Local Sailing Instructor Wins Prestigious Race

Tyler Myers, of Marmora, and his crewmate, Laura Barron, race in the Statue of Liberty Marathon on July 2. (Photo courtesy of Tyler Myers)


Tyler Myers knows that to be a good sailing instructor – a really good one – you have to keep honing your skills. You have to keep reaching and keep winning.

He does just that.

In fact, this month, Myers, 33, of Marmora, won a 43-mile race called the Statue of Liberty Marathon in his Hobie catamaran. It began at the Sandy Hook Bay Catamaran Club in Atlantic Highlands, N.J., and looped around the New York Harbor and returned to the Atlantic Highlands in Monmouth County.

Myers, owner of Point Sailing School in Beesley’s Point, described some of the exciting experiences he and his crew mate, Laura Barron, encountered during the July 2 race.

“It’s a little over 40 miles in a straight line, but we most definitely didn’t go in a straight line. I figure we probably were closer to the 60-mile mark by the time the race was done,” Myers said of the race that took the duo around ships and other obstacles as they raced their way to victory.

“During the trip up the harbor I was neck and neck with my main competition and we were never more than 30 seconds apart, even after dodging multiple container ships and ferries on the way,” he explained.

Overall, there were 20 assorted boats registered and the Hobie 16 class, the boat he and Barron race, had the biggest fleet with five boats, he said.

While Myer’s boat was the third boat to finish, the two that beat him and Barron “were rated as much faster boats,” so they “had to give us extra time as a handicap.”

Myers teaches his craft to everyone from young children to seniors, in camps, private lessons and group sessions.

His popularity is growing as more and more people interested in learning how to sail are finding out about his camp.

“Point Sailing is going great. I’m just looking to fill more lesson and camp spots as we get further into July and August,” Myers said.

Tyler Myers teaches students to sail from a beach next to Beesley’s Point Sea-Doo.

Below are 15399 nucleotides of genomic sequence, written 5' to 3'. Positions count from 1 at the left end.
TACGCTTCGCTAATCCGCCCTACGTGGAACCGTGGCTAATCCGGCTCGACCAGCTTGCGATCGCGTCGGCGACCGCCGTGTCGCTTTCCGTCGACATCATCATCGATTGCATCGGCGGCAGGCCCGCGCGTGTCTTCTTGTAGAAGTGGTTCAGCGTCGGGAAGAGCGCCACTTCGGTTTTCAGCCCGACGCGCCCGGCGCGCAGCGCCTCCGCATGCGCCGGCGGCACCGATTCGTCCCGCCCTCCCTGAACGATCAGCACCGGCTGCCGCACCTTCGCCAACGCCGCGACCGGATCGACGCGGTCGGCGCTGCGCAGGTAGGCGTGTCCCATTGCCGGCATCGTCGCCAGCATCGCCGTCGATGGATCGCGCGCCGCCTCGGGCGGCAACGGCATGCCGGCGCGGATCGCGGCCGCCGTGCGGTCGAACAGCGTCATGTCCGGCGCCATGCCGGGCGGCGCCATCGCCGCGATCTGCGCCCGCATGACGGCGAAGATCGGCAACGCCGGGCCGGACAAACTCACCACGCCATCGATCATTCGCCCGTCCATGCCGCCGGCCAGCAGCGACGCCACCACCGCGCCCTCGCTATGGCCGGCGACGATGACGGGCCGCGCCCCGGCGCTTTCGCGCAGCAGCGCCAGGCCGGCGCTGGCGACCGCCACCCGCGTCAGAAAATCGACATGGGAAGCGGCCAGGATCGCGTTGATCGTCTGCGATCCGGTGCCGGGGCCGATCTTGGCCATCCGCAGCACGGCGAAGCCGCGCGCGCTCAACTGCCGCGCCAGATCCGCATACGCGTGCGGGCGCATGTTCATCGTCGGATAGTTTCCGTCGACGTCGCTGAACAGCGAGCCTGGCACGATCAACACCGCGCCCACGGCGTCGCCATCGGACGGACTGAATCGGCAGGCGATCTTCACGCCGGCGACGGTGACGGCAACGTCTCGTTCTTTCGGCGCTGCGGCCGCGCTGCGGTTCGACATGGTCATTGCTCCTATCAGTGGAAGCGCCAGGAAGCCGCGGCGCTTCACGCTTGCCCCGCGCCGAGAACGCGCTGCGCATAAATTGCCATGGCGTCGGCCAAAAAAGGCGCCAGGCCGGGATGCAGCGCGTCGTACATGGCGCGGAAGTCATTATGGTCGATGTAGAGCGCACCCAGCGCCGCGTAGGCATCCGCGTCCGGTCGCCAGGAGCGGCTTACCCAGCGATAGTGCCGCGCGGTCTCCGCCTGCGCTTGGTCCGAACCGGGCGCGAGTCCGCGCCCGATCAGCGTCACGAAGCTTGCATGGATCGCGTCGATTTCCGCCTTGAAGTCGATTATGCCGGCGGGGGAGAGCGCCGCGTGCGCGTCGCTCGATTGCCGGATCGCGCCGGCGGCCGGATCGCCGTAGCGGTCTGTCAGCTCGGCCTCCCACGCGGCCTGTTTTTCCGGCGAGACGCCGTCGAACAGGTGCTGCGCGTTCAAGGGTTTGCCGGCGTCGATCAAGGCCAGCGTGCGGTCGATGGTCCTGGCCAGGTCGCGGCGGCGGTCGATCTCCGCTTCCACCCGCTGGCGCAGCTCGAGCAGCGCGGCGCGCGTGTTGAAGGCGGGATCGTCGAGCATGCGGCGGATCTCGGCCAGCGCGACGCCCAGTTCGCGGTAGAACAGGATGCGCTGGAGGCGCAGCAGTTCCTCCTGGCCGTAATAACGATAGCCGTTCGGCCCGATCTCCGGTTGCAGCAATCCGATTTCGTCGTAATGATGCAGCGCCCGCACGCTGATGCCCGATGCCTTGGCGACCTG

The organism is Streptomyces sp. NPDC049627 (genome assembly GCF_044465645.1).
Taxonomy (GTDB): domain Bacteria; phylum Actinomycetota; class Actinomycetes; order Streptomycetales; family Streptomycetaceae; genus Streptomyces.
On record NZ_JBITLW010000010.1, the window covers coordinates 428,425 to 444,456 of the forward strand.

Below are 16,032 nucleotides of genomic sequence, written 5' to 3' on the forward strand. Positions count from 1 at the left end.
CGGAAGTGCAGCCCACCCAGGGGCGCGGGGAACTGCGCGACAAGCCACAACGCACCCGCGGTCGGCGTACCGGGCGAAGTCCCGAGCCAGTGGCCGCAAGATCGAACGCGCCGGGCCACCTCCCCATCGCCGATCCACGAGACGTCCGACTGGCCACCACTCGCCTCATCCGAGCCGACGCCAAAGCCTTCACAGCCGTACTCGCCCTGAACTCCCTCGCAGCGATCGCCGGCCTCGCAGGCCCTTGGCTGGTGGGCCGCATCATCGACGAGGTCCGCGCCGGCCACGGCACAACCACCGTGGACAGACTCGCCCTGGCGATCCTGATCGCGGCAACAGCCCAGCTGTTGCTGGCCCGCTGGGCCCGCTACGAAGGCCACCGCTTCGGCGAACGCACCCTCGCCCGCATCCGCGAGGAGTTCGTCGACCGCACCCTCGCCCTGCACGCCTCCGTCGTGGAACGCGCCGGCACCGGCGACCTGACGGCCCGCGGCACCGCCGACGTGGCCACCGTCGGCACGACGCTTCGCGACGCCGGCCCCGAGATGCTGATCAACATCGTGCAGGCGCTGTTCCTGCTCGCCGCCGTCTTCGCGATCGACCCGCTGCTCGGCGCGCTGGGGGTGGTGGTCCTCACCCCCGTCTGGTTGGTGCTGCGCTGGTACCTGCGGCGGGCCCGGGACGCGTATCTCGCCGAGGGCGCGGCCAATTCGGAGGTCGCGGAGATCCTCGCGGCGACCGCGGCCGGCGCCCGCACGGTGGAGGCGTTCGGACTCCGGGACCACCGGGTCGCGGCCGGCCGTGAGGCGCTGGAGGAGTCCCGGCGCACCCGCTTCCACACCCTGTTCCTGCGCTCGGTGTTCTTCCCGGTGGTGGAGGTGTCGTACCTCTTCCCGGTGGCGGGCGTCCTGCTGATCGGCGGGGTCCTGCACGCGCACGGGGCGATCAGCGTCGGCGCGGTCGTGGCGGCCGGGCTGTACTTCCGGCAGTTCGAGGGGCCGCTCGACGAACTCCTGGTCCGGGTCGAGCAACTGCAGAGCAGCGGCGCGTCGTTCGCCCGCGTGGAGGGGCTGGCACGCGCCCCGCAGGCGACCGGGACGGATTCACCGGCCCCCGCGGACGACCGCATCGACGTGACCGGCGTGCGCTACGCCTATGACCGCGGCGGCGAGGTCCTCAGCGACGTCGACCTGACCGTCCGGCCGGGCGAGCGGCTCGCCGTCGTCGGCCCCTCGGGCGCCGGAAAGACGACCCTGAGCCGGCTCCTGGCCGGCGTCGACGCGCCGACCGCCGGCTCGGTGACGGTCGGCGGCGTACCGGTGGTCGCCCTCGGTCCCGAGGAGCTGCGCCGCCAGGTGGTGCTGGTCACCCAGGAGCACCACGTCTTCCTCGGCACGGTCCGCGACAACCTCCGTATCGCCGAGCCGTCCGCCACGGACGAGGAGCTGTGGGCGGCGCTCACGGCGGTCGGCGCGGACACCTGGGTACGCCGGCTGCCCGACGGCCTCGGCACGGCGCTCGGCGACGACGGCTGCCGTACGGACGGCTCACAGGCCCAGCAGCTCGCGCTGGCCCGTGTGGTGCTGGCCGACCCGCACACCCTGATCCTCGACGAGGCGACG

He teaches up to three students at a time on his Hobie catamaran, which is located on the beach in Beesley’s Point next to Beesley’s Point Sea-Doo.

And before giving any lesson, Myers, who is both CPR and First Aid certified, makes sure students can swim. Students wear life jackets at all times.

For Myers, teaching people to sail comes natural. His parents, Wally and Lynn Myers, are well-known sailors in the area. He credits them for teaching him the techniques and skills to sail.

The family has traveled together for races. He even competed with and against his dad in numerous races over the years.

His latest win has been one of the most exciting victories, he said.

“All the way back with big wind we were on trapeze — hanging out over the water for leverage against the wind — both myself and Laura,” he explained. “I ended up getting a better position on the current and extended my lead a bit until the wind died almost completely.”

The duo ended up winning by over eight minutes, finishing about a minute and a half shy of the seven-hour mark.

“We won a plaque on the Perpetual Silver Cup that had the names of every winner in the history of the race on it,” Myers noted.

In 2022, Myers placed third in the Hobie Wave Nationals in Shreveport, La.

In addition to his latest win, Myers has won three other national titles in the Hobie 16 class — one as a crew member in the 2001 Hobie 16 Continentals and two as skipper in both the 2006 and 2007 youth national championships.

Some of his other honors include second place in the 2021 U.S. Sailing Multihull Championships, 2019 Hobie 16 World Finalist, sixth place in the 2018 Hobie 16 Nationals (skipper) and second place in the 2017 Hobie Wave Nationals.

To see more about the race visit Fleet250.org. For more information about Point Sailing, visit www.pointsailingschool.com or call Tyler Myers at 609-231-6432 or email pointsailing@yahoo.com.

Tyler Myers competes in the 2021 U.S. Sailing Multihull Championships in Corpus Christi, Texas. (Photo courtesy of Tyler Myers)